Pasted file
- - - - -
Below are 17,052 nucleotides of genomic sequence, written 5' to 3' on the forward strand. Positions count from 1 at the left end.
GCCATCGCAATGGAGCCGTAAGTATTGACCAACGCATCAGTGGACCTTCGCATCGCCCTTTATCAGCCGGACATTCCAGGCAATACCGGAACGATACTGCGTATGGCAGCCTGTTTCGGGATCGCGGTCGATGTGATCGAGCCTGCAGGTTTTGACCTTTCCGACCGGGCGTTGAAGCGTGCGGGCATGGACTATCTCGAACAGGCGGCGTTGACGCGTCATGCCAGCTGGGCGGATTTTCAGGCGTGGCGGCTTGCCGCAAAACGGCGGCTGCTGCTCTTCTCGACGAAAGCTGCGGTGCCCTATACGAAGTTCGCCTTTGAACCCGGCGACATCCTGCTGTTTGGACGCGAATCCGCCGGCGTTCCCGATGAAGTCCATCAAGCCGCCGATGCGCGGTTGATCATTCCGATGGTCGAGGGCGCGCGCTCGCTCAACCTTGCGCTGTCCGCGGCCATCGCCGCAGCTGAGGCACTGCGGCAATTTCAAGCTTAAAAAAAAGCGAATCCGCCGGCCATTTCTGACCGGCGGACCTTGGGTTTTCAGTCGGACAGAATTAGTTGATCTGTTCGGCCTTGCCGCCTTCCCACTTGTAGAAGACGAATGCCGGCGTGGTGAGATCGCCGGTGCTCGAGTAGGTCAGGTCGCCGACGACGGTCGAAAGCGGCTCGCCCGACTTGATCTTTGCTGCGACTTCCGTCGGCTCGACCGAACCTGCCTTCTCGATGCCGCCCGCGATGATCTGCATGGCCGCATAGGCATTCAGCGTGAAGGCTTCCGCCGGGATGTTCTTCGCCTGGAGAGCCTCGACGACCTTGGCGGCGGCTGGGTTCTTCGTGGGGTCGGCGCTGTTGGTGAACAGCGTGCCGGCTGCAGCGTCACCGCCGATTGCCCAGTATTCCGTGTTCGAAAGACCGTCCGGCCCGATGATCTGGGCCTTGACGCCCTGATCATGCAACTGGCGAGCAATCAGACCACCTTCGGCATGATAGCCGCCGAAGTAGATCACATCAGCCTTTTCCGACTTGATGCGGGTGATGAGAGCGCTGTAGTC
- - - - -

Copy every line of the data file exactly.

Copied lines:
Below are 17,052 nucleotides of genomic sequence, written 5' to 3' on the forward strand. Positions count from 1 at the left end.
GCCATCGCAATGGAGCCGTAAGTATTGACCAACGCATCAGTGGACCTTCGCATCGCCCTTTATCAGCCGGACATTCCAGGCAATACCGGAACGATACTGCGTATGGCAGCCTGTTTCGGGATCGCGGTCGATGTGATCGAGCCTGCAGGTTTTGACCTTTCCGACCGGGCGTTGAAGCGTGCGGGCATGGACTATCTCGAACAGGCGGCGTTGACGCGTCATGCCAGCTGGGCGGATTTTCAGGCGTGGCGGCTTGCCGCAAAACGGCGGCTGCTGCTCTTCTCGACGAAAGCTGCGGTGCCCTATACGAAGTTCGCCTTTGAACCCGGCGACATCCTGCTGTTTGGACGCGAATCCGCCGGCGTTCCCGATGAAGTCCATCAAGCCGCCGATGCGCGGTTGATCATTCCGATGGTCGAGGGCGCGCGCTCGCTCAACCTTGCGCTGTCCGCGGCCATCGCCGCAGCTGAGGCACTGCGGCAATTTCAAGCTTAAAAAAAAGCGAATCCGCCGGCCATTTCTGACCGGCGGACCTTGGGTTTTCAGTCGGACAGAATTAGTTGATCTGTTCGGCCTTGCCGCCTTCCCACTTGTAGAAGACGAATGCCGGCGTGGTGAGATCGCCGGTGCTCGAGTAGGTCAGGTCGCCGACGACGGTCGAAAGCGGCTCGCCCGACTTGATCTTTGCTGCGACTTCCGTCGGCTCGACCGAACCTGCCTTCTCGATGCCGCCCGCGATGATCTGCATGGCCGCATAGGCATTCAGCGTGAAGGCTTCCGCCGGGATGTTCTTCGCCTGGAGAGCCTCGACGACCTTGGCGGCGGCTGGGTTCTTCGTGGGGTCGGCGCTGTTGGTGAACAGCGTGCCGGCTGCAGCGTCACCGCCGATTGCCCAGTATTCCGTGTTCGAAAGACCGTCCGGCCCGATGATCTGGGCCTTGACGCCCTGATCATGCAACTGGCGAGCAATCAGACCACCTTCGGCATGATAGCCGCCGAAGTAGATCACATCAGCCTTTTCCGACTTGATGCGGGTGATGAGAGCGCTGTAGTC